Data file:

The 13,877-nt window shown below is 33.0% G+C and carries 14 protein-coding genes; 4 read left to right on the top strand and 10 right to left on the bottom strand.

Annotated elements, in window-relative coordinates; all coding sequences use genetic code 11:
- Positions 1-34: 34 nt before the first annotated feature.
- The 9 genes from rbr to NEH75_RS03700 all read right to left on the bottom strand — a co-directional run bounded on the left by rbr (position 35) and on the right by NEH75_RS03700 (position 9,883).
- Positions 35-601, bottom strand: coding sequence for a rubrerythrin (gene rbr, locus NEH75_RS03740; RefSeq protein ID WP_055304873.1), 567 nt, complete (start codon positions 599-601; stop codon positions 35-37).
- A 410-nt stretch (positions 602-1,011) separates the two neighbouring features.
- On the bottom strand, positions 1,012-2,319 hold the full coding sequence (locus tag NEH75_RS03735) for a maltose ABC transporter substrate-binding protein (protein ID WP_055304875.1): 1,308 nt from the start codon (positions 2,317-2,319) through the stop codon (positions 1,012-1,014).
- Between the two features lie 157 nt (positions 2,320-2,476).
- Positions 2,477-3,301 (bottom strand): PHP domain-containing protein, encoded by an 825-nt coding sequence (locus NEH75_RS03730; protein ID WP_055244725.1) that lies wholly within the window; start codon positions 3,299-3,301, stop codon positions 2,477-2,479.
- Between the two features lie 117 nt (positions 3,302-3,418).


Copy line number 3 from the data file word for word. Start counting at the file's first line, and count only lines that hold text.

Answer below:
- Positions 1-34: 34 nt before the first annotated feature.